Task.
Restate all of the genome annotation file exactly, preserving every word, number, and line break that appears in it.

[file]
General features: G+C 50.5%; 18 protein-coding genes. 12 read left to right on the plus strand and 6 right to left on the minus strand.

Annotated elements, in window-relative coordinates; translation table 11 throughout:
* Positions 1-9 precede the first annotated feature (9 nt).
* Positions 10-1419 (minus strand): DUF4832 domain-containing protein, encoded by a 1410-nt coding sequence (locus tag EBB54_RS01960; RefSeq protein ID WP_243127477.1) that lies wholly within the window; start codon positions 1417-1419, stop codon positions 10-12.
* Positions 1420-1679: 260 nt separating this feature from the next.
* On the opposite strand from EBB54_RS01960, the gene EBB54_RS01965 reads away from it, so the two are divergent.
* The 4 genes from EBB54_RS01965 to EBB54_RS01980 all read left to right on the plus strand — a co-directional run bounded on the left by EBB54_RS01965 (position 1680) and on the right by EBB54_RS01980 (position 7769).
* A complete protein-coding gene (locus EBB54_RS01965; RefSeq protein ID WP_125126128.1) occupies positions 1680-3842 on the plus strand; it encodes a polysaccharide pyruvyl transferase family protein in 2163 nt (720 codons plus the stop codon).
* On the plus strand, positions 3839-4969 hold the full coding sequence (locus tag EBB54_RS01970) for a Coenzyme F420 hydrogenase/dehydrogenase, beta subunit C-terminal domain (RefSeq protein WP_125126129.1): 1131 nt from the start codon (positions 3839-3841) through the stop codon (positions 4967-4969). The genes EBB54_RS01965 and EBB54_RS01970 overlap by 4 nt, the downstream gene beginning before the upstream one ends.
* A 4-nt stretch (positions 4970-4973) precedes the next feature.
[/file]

General features: G+C 50.5%; 18 protein-coding genes. 12 read left to right on the plus strand and 6 right to left on the minus strand.

Annotated elements, in window-relative coordinates; translation table 11 throughout:
* Positions 1-9 precede the first annotated feature (9 nt).
* Positions 10-1419 (minus strand): DUF4832 domain-containing protein, encoded by a 1410-nt coding sequence (locus tag EBB54_RS01960; RefSeq protein ID WP_243127477.1) that lies wholly within the window; start codon positions 1417-1419, stop codon positions 10-12.
* Positions 1420-1679: 260 nt separating this feature from the next.
* On the opposite strand from EBB54_RS01960, the gene EBB54_RS01965 reads away from it, so the two are divergent.
* The 4 genes from EBB54_RS01965 to EBB54_RS01980 all read left to right on the plus strand — a co-directional run bounded on the left by EBB54_RS01965 (position 1680) and on the right by EBB54_RS01980 (position 7769).
* A complete protein-coding gene (locus EBB54_RS01965; RefSeq protein ID WP_125126128.1) occupies positions 1680-3842 on the plus strand; it encodes a polysaccharide pyruvyl transferase family protein in 2163 nt (720 codons plus the stop codon).
* On the plus strand, positions 3839-4969 hold the full coding sequence (locus tag EBB54_RS01970) for a Coenzyme F420 hydrogenase/dehydrogenase, beta subunit C-terminal domain (RefSeq protein WP_125126129.1): 1131 nt from the start codon (positions 3839-3841) through the stop codon (positions 4967-4969). The genes EBB54_RS01965 and EBB54_RS01970 overlap by 4 nt, the downstream gene beginning before the upstream one ends.
* A 4-nt stretch (positions 4970-4973) precedes the next feature.